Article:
Don't Be Fooled

Why You Should Never Buy a Three-in-One Jacket


January 24, 2018 Editorial & Opinion By

Simplification is the promise of most would-be revolutionary pieces of outdoor gear. The marketing taglines read like paradoxical hyperbole: “the quiver-killing ski that goes everywhere” or “the performance hiking boots you can wear to your next board meeting.” For multi-hobby individuals with small gear closets the idea can seem dreamy, and paring down is usually in sync with the ideals held by those who spend lots of time outdoors. The only problem is, this type of simplification — the one-thing-does-everything type of simplification — is a myth.

The multitool is the best example of the problem this creates. As an idea, it’s a good one: get rid of the need for an entire toolbox by packing multiple instruments into one small, pocketable apparatus. The issues arise when you actually go to use the thing, only to find that the Phillips-head is too short to reach the recessed screw you need to twist, or that the tiny knife blade is not cut out to perform the task of butchering a leg of wild boar in the backcountry (that one comes from personal experience). Don’t get me wrong, a multitool can come in handy, but it’s too often the case that it becomes a jack of all trades and a master of none, and is inevitably left to gather dust in the toolbox you hoped to eliminate in the first place.

The case is the same 3-in-1 jacket. For those who need a refresher, the 3-in-1 is a winter jacket that comes equipped with an additional zip-in insulating layer, usually a fleece or hoodless puffy. So you get 1) A fully-insulated ski jacket for cold temperatures; 2) A waterproof, breathable shell for warmer days; and 3) A fleece or puffy mid-layer that can be worn on its own. Sound like the last jacket you’ll ever need? It isn’t.

The 3-in-1 goes against the fundamental concept of how to stay warm and protected from the elements outdoors: layering. At its crux, layering is the ability to wear and swap different articles of clothing in order to fine tune your kit to whatever the weather conditions call for. Sure, the 3-in-1 jacket does this, but in a limiting and inefficient way; it adds an extra, highly unnecessary zipper into the mix and leaves the wearer stuck with whatever mid-layer comes attached to the jacket.

Furthermore, the way in which 3-in-1 mid-layers secure to their respective outer shells presents some serious design flaws. The inner jacket zips into the outer jacket just behind the main exterior zipper that seals the whole thing up, which creates two large inefficiencies. First, with only one point of connection located at the front, the two jackets are bound to bunch and pull on each other in awkward ways creating discomfort (insulated ski jackets are made with many points of stitching). Secondly, and more importantly, this strange zipper configuration means that the mid-layer jacket is never fully closed, and unless the external zip is fully taped, air (and cold) will penetrate the system in a vertical line up the wearer’s core. The only way to avoid this is to wear the mid-layer on its own, unzipped beneath the shell, which sort of defeats the claimed purpose of the 3-in-1.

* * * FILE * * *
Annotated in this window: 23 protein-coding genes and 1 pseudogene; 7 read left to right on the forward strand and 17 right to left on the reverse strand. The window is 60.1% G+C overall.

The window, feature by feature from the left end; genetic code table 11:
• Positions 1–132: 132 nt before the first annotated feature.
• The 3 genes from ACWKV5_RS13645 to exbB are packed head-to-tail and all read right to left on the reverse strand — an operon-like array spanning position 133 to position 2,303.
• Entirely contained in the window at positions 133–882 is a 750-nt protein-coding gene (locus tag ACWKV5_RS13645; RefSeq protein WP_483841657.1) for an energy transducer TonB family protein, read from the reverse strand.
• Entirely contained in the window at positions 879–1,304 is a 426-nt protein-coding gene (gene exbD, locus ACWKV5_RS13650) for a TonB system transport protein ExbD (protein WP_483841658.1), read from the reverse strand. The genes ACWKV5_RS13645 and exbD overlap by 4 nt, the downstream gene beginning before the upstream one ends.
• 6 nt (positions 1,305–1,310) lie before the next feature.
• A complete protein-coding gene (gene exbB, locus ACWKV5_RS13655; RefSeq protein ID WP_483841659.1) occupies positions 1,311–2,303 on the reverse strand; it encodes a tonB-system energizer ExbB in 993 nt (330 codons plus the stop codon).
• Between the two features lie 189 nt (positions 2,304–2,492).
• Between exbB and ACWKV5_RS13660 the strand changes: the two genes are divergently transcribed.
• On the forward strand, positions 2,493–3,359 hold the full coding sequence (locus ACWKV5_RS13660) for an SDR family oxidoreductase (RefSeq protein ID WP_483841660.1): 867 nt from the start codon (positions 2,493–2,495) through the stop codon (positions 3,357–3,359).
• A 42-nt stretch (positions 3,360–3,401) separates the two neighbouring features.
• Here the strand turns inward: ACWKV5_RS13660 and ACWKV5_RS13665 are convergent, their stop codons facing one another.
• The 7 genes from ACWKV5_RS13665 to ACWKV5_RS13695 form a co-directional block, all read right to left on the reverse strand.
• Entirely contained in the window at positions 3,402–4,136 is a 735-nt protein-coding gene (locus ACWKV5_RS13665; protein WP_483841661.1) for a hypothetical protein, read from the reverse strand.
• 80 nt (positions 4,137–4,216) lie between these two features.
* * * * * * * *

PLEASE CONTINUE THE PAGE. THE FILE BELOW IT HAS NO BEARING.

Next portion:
Finally, 3-in-1 jackets are just sort of, dorky. Okay, maybe that’s unfair, but they do call back to the equally dopey — yet unquestionably more functional — zip-off pants/shorts designed for hiking. They’re clumsy, and definitively lacking in style. (I wore them all the time as a kid, so I have no problem ragging on them). The fact is, 3-in-1 jackets are built to be budget, affordable apparel. For some, they’ll pack enough functionality to get by (Patagonia’s Snowshot Jacket is a decent choice for those looking). The problem is that they’re marketed as a buy one, get three solution when in reality it’s more like buy one, get two halves.

We live in an age when the technology and materials that go into shells, waterproof membranes, synthetic insulation, down insulation and every other facet of outerwear advance on an annual basis. Aesthetics and styles do too. There’s no reason to block oneself from the ability to mix and match gear from various brands and be stuck with one inflexible (and inefficient) system. Building and fine-tuning the perfect outdoor kit is a very personal process — I’ve rotated through numerous shells over the years but for the most part still pack the same sort-of-grimy puffy because it was the first one I ever owned, and it still keeps me plenty warm. That personalization is part of the fun of it! Because while it’s mostly our actions that define us in the outdoors, it’s also just a little bit what we wear.

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